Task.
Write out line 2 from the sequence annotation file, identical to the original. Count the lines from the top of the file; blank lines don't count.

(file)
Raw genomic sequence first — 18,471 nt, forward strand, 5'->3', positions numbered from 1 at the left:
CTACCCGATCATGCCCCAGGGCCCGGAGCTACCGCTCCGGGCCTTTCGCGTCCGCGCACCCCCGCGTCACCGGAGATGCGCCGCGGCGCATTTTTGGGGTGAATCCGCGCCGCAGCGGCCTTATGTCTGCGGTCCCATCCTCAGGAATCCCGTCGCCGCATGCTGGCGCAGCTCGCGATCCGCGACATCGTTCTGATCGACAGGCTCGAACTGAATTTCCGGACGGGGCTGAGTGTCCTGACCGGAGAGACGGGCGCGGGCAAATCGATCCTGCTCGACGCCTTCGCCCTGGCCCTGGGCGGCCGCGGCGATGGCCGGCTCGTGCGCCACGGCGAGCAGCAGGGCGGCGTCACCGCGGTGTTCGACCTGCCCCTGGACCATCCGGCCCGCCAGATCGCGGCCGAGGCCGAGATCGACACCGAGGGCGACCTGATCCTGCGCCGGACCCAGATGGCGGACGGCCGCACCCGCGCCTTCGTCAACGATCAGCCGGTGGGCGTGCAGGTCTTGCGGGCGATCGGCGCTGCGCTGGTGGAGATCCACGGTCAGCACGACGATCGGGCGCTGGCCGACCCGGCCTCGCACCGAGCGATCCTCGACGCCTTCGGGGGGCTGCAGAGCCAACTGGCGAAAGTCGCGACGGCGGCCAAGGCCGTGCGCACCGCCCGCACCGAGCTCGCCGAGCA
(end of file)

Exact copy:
CTACCCGATCATGCCCCAGGGCCCGGAGCTACCGCTCCGGGCCTTTCGCGTCCGCGCACCCCCGCGTCACCGGAGATGCGCCGCGGCGCATTTTTGGGGTGAATCCGCGCCGCAGCGGCCTTATGTCTGCGGTCCCATCCTCAGGAATCCCGTCGCCGCATGCTGGCGCAGCTCGCGATCCGCGACATCGTTCTGATCGACAGGCTCGAACTGAATTTCCGGACGGGGCTGAGTGTCCTGACCGGAGAGACGGGCGCGGGCAAATCGATCCTGCTCGACGCCTTCGCCCTGGCCCTGGGCGGCCGCGGCGATGGCCGGCTCGTGCGCCACGGCGAGCAGCAGGGCGGCGTCACCGCGGTGTTCGACCTGCCCCTGGACCATCCGGCCCGCCAGATCGCGGCCGAGGCCGAGATCGACACCGAGGGCGACCTGATCCTGCGCCGGACCCAGATGGCGGACGGCCGCACCCGCGCCTTCGTCAACGATCAGCCGGTGGGCGTGCAGGTCTTGCGGGCGATCGGCGCTGCGCTGGTGGAGATCCACGGTCAGCACGACGATCGGGCGCTGGCCGACCCGGCCTCGCACCGAGCGATCCTCGACGCCTTCGGGGGGCTGCAGAGCCAACTGGCGAAAGTCGCGACGGCGGCCAAGGCCGTGCGCACCGCCCGCACCGAGCTCGCCGAGCA